Another side of McCahon

Gay Nineties Soiree, by Colin Cahon
Gay Nineties Soiree, by Colin Cahon
Jo Campbell reviews new exhibitions of work by Fiona Stirling and Suzy Platt, and an exhibition of neglected design work by Colin McCahon.

Fine Folk: design work by Colin McCahon, Hocken Gallery

Just when you thought you knew all there was to know about Colin McCahon, the Hocken opens its remarkable treasure chest and reveals more.

Curator Natalie Poland explores McCahon's design work, an important area that has previously been neglected, in this fascinating exhibition.

The influence of graphic design on his art practice has long been acknowledged, but here it is made explicit.

Artworks from the collection appear alongside posters, stage designs, work for publications and jewellery.

One early work that dates from McCahon's student days is a vibrant light-hearted poster for a "Gay Nineties Soiree" at the Dunedin Left Book Club in 1938.

The work was the gift of one of the Hocken's great benefactors, Rodney Kennedy.

Plenty of evidence is provided of McCahon's longstanding interest in the theatre.

The use of colour in McCahon's Swan Lake stage design model is particularly enthralling.

Another interesting story revealed in the exhibition illustrates the pervasive influence of patronage.

McCahon submitted a numeral-based design for a mural for the university.

It was rejected in favour of a work he had abandoned the year before that appeared on the back of his proposal.

The waterfall-themed mural that was chosen is now displayed on the second floor of the university's Central Library.

We owe a debt of thanks to those who had the foresight to retain and eventually donate these works.

Fiona Stirling, Orange on Orange: Warm Paintings for a Cool Climate, Moray Gallery

As the title suggests, these works would indeed be an antidote for the winter blues.

Stirling uses broad swirling strokes and a vibrant palette to produce still-life paintings that don't feel so still.

There is a sense of energy and vigour not often associated with the genre.

She obviously draws inspiration from CĂ©zanne but then departs on a different path.

Fruit takes centre stage, as is so often the case with still life, but less common is the way in which she echoes the bold colours of the fruit in the background.

Stylised foliage behind helps to distinguish background from foreground in these vivid paintings.

Some of the bowls don't look quite right, but the fruit itself is well realised.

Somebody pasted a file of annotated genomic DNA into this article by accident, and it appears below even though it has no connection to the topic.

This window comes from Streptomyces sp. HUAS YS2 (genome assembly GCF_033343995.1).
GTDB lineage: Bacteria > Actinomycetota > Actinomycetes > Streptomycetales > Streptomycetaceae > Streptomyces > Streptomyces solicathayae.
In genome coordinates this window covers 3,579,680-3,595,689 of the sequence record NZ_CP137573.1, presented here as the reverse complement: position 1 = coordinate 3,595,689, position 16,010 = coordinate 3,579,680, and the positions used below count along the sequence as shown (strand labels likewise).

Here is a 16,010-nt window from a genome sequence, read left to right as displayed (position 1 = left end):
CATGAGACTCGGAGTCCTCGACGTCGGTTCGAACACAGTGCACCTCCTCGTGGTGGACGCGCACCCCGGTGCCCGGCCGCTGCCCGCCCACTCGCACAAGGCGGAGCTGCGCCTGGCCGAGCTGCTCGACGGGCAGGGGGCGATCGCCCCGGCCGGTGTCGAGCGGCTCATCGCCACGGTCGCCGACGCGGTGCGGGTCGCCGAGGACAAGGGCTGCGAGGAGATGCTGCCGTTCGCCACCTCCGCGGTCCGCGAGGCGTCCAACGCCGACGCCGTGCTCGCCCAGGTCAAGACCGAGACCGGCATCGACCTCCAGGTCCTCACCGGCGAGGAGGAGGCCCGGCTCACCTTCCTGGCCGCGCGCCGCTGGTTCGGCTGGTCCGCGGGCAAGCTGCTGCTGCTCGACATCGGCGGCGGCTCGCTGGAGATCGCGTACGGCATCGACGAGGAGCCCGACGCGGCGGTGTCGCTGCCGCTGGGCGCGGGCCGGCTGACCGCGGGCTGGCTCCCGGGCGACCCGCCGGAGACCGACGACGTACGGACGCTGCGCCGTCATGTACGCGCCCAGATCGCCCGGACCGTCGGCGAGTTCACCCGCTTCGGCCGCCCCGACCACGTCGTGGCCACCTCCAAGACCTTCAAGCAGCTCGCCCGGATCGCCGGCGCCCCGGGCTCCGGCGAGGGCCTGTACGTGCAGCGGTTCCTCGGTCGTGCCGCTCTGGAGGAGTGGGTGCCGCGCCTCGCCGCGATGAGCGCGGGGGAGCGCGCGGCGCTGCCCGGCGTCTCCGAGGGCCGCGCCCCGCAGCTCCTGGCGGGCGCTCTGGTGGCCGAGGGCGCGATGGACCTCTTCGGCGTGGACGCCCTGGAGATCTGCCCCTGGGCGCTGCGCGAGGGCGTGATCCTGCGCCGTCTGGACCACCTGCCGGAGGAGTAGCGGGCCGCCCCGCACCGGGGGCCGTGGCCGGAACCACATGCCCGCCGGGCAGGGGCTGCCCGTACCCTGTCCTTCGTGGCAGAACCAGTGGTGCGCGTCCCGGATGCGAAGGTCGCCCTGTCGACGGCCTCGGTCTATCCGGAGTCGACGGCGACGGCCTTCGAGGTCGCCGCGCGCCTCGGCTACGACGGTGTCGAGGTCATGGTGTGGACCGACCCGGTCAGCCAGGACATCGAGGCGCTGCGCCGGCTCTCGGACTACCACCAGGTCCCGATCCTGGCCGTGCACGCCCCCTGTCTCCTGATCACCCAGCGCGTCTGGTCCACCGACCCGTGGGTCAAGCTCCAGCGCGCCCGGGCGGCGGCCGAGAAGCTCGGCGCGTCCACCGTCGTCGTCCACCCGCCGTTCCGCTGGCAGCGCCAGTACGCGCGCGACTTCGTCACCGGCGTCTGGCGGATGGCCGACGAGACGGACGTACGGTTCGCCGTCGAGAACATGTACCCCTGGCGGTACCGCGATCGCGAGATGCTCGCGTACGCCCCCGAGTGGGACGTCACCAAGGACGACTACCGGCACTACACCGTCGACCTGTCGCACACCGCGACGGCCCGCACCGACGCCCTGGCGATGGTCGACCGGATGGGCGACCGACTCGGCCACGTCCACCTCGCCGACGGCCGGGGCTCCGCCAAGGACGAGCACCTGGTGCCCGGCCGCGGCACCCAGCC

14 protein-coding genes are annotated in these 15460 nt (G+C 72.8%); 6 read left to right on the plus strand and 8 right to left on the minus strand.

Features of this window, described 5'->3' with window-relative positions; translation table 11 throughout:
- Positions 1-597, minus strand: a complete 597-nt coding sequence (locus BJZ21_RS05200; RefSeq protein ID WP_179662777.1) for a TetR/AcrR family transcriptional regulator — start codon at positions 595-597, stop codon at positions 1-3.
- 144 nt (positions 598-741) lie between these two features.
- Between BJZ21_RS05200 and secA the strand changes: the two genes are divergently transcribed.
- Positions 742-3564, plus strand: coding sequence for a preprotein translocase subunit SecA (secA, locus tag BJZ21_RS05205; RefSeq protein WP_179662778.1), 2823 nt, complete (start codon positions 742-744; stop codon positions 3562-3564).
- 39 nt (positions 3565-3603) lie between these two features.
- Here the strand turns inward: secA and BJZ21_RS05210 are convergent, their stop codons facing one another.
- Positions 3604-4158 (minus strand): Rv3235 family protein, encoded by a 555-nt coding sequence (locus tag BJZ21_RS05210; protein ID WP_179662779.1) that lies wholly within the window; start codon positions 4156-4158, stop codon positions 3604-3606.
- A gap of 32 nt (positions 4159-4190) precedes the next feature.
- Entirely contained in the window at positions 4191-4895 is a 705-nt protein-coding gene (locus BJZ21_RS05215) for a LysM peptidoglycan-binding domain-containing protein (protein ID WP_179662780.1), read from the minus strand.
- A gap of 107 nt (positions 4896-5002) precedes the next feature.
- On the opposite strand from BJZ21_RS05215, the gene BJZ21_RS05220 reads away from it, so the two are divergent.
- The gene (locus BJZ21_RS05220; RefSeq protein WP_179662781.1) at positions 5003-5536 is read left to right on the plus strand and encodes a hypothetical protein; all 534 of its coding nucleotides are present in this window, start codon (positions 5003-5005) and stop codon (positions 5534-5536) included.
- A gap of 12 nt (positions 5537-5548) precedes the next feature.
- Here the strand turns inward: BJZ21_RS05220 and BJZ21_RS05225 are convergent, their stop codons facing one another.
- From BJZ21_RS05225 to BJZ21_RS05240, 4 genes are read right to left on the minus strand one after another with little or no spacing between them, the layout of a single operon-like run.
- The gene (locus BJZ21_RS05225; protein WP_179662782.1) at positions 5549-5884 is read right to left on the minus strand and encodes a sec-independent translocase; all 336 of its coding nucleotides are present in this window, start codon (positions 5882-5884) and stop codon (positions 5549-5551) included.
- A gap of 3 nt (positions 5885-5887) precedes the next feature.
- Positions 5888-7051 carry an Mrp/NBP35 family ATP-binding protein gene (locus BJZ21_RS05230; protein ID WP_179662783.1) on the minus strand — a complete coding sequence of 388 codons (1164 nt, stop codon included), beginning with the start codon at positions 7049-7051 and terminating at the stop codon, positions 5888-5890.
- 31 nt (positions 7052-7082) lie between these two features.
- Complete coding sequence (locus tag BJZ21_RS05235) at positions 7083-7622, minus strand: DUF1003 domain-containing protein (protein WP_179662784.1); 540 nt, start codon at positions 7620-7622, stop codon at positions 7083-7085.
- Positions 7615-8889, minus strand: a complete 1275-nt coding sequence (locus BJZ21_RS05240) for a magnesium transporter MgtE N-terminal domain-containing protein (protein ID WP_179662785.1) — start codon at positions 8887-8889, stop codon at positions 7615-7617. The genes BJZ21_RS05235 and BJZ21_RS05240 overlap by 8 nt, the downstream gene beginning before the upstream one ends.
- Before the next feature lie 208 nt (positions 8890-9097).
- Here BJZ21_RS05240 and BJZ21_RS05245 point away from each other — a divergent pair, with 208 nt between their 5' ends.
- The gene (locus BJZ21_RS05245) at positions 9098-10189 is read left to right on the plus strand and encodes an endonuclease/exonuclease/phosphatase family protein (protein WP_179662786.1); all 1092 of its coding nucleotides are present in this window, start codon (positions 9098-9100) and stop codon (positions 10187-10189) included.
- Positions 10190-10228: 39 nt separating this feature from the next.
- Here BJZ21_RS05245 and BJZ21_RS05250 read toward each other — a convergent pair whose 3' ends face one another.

In Pears on Tawny Orange, the fruit has escaped its bowl.

It appears to have been carelessly strewn across the surface, highlighting Stirling's confidence in representing the fruit naturalistically from any angle.

The pears have a real sense of mass, as though they could be plucked from the work.

Suzy Platt, Trinkets, Gallery de Novo

Local artist Suzy Platt's work is undoubtedly popular, as proved by the impressive number of red sold stickers.

She is clearly an accomplished painter.

Her wide-eyed, predominantly juvenile subjects are steeped in national and international references.

In the focus on family and childhood, her work certainly references Michael Smither's early domestic work.

This is acknowledged by the inclusion of a quote to that effect from Smither, in which he goes on to wish the artist well for the exhibition.

Stylistically their work is quite different.

Smither employs hard-edged realism, whereas Platt is deliberately impressionistic, bleeding one colour into the next.

Blurring around the eyes often seems to suggest a child on the verge of tears.

If the eyes are the windows to the soul, we should be worried about some of the children depicted; there is a hint of malevolence that seems at odds with the superficially sweet scenes of little girls and their dolls.

Smither's domestic works of the '60s and '70s exposed the reality of daily life as a valid subject for art.

Platt, by contrast, seems more interested in the emotional interior.

One of the smallest works, School Girl, is the most successful.

Platt has created a character that appears expressive and thoughtful.

Her more mature subjects, particularly as in Woman with Flower, owe a debt to Modigliani in the treatment of the eyes and the elongated necks.

Platt has found a winning formula, but it would be interesting to see her explore new territory.

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